Ask Dan: LCDs and video cardsDate: 27 April 2008 Last modified 03-Dec-2011.
I am looking for a good value 22" wide LCD monitor (NON Glossy). It does not have to have speakers but I would like to be able to connect it to a TV (but that's not essential).
The main use for it is to run multiple applications on it.
Do you have any recommendations?
You'd probably be perfectly happy with the Viewsonic VA2226w, which Aus PC Market here in Australia sell for only $AU330 including Sydney metropolitan delivery. (Australian shoppers can click here to order one!)
Viewsonic list the VA2226w as having an "Anti-glare, hard-coating (3H)", which I'm 99% sure means it's a matte finish (my monster Dell has a "3H" coating as well), not the glossy coating you want to avoid.
[A reader's now pointed out that the "3H" is just a coating hardness rating, and says nothing about how the coating looks - a 3H coating can be shiny or matte.]
The difference, by the way, is that matte coatings will give the screen a distinctive "sparkly" appearance, which some people cannot abide but which other people greatly prefer to the much greater "mirror" effect of the non-sparkly glossy coatings. I've seen some people complain bitterly about the Dell 3H coating, but I don't mind it at all.
You're not going to find a decent 22-incher very much cheaper than that, except when Dell is having one of their big discount offers on the size of screen you're looking for. As I write this, they're not, so their 22-inchers still start from $AU399.
It's possible to find 22-inchers that're significantly cheaper than this - only about $250 delivered from an eBay dealer. That'll buy you a "Chi Mei" monitor with a panel in it that's probably not any worse than the ones in the bigger brands (Chi Mei are a major LCD panel manufacturer), but I think Chi Meis have a bit of a reputation for dropping dead after a year or two, and then repairs are a pain. Many people are very happy with them, though, so I wouldn't completely rule it out if you're really on a shoestring budget.
Note that at this lower end of the market you miss out on some features of fancier LCDs. You'll almost invariably, for instance, be getting a twisted nematic (TN) panel, which has much lousier wide-angle viewing performance than the In-Plane Switching (IPS) panels used in most more expensive screens.
This can be an issue as monitors get bigger, making your view angle to different parts of the screen more extreme. A 22 shouldn't really be a problem unless you're cruising around the room in your swivel chair, but if you want people to be able to lean on your desk and see what you're doing without the colour looking all weird to them, or if you intend to use the screen as a TV for more than one viewer, one or another variant of IPS will work much better than TN. If you've ever wondered why looking at one laptop screen from an angle gives you an almost normal image while another one looks totally trippy, this is why.
Cheap monitors are also very likely to have "six bit" panels, with only six bits of colour resolution for each of red, green and blue versus the eight or more bits needed for truly full colour reproduction.
Six-bit panels these days often do a very good job of dithering their limited palette to make it look like a proper 24-bit screen, so it can difficult to even notice the difference. But if you're going to do anything colour-critical, a 6-bit panel is not for you.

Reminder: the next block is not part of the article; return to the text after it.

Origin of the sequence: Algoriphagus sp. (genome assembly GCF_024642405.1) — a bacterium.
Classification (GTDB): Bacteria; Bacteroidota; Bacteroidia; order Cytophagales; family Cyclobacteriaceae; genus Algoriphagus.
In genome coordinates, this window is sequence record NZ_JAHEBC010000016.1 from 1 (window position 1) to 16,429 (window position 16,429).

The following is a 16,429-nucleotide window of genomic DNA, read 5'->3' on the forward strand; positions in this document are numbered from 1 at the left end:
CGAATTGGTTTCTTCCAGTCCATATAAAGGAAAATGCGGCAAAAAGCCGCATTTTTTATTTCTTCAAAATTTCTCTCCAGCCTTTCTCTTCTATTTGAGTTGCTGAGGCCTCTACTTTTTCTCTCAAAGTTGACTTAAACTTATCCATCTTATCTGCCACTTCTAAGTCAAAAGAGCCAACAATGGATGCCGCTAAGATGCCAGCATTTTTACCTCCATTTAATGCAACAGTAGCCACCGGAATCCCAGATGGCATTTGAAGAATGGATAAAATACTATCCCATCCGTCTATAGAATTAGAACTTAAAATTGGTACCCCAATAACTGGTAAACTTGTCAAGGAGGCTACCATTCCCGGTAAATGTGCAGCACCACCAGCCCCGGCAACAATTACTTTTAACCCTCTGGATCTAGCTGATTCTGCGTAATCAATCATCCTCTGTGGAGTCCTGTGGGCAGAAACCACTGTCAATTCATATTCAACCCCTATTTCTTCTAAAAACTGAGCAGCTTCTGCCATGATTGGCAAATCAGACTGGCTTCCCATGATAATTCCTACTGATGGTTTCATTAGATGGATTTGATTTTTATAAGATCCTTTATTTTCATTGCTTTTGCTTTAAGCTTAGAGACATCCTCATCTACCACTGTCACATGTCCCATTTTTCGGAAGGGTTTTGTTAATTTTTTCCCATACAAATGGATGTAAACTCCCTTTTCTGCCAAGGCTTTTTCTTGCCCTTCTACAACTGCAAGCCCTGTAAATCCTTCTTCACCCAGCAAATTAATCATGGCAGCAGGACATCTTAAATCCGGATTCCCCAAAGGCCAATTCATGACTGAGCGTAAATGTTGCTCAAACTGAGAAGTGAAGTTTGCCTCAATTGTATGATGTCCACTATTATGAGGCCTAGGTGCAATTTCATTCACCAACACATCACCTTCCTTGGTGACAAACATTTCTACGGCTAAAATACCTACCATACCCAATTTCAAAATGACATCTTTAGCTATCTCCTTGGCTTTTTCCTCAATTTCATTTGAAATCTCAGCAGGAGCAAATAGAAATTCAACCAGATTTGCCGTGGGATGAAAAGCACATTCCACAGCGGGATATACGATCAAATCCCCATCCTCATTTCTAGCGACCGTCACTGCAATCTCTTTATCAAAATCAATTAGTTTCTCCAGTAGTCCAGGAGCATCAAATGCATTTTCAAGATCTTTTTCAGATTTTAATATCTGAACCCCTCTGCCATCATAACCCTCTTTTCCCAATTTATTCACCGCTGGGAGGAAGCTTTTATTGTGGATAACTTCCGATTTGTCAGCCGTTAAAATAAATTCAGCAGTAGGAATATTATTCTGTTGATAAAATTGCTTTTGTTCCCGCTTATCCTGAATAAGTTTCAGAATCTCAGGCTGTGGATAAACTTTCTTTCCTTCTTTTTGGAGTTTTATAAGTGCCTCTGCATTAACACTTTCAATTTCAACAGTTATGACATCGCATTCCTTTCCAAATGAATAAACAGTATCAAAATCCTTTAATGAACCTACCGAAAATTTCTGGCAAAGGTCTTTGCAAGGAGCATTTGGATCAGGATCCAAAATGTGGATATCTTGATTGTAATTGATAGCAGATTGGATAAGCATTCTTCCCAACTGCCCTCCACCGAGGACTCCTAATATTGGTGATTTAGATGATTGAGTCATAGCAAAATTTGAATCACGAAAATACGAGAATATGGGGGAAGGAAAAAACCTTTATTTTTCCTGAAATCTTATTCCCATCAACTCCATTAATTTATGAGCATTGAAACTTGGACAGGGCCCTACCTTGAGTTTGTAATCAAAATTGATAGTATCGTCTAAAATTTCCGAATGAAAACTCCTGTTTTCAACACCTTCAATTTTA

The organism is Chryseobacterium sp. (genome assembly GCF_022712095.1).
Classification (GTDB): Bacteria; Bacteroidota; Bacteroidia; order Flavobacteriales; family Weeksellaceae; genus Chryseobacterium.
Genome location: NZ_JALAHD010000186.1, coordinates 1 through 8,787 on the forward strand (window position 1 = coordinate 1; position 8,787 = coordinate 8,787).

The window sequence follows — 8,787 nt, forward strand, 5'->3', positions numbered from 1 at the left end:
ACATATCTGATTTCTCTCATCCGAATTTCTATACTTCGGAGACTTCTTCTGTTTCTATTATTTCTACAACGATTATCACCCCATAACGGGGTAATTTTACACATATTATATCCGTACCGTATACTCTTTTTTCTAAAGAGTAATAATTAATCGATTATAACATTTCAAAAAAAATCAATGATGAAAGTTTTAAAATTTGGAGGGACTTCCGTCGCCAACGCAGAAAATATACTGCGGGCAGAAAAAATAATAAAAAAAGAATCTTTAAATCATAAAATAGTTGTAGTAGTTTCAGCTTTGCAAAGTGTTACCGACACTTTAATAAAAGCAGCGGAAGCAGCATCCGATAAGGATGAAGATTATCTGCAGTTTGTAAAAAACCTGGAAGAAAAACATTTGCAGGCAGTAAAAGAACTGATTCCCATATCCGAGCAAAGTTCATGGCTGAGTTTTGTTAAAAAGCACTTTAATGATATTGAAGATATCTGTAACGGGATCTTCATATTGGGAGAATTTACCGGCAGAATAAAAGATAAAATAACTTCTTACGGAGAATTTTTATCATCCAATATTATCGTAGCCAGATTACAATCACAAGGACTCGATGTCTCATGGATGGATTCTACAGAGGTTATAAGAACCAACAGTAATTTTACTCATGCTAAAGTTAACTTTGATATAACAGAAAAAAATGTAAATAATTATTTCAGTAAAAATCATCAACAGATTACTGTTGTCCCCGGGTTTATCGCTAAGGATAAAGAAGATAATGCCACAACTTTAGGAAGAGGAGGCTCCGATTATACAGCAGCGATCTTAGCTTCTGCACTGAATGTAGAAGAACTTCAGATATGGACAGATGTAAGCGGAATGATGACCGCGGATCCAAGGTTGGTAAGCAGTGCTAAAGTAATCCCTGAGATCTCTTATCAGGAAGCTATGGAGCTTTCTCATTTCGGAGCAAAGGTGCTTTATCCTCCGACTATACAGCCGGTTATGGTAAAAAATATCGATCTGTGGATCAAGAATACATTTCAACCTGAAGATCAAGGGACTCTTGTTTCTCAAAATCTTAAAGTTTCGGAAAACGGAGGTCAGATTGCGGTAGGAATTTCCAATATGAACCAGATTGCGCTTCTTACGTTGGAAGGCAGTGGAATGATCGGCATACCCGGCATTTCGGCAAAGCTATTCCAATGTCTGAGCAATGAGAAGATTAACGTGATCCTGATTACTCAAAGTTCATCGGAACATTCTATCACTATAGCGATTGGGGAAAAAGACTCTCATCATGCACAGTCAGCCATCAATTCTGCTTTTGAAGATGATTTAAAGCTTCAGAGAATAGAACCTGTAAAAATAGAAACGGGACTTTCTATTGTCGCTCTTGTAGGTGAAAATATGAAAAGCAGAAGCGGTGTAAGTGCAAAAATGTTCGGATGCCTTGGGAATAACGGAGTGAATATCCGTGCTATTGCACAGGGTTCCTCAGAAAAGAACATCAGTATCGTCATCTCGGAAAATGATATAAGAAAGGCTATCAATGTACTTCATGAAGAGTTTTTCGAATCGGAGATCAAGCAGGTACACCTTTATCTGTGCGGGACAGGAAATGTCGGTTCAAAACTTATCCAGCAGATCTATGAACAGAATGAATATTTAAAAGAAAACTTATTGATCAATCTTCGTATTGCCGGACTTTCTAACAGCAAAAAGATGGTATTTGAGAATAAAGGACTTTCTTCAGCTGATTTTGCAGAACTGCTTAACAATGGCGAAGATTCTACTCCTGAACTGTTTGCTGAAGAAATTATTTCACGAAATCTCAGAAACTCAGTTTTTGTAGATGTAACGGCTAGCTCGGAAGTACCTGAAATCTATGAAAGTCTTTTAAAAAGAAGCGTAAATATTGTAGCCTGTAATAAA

(There was actually a lawsuit over the six-bit panels Apple use for their MacBook Pros, which of course are quite often bought by graphic-design types.)
For ordinary business computing and gaming, though, a modern cheap six-bit TN panel will do just fine. One of the advantages of TN is that it has lightning-fast response; pretty much any LCD these days has pixel response more than fast enough for even demanding gamers (by gum, I remember when it was all fields 'round 'ere and I wuz reviewin' thousand-dollar fifteen-inch 30-millisecond LCDs...), but it's still nice to know that one thing you won't have to put up with if you buy a cheap LCD is blurriness when things are moving fast.
(For more info about LCD monitor specifications, check out this previous Ask Dan.)
This is one of those how-long-is-a-piece-of-string sorts of questions, because different games need different amounts of graphics-card power.
If you want to use high eye-candy settings in recent games like Crysis at the full 2560 by 1600 resolution of all of the 30-inch desktop monitors, then you'll need at least dual GeForce 8800 GT/GTS or 9800 GTX cards, or perhaps a Radeon HD 3870 X2. That still won't really get you there if you insist on turning everything up, but even triple-card setups won't do that.
(I wrote more about the new nine-series Nvidia cards and their ATI competition in the last Ask Dan.)
People who've blown their budget buying the monitor - or just want to hang about until the top-end cards are cheaper, which is always a good idea - can of course just run their games at a lower-than-maximum resolution. If you like chunky but sharp pixels, then 1280 by 800 still looks impressive on a 30-inch screen, and can be driven by all sorts of old/budget cards with no trouble. Any other resolution with the same 16:10 aspect ratio will work too, and give you "free antialiasing" as the image is scaled fuzzily onto the screen.
(And, of course, if you only play 2D games, then any video card that has the dual-link DVI output that's necessary to run a 30-incher at full resolution will be more than fast enough.)
Australian shoppers can buy all kinds of monitors and video cards
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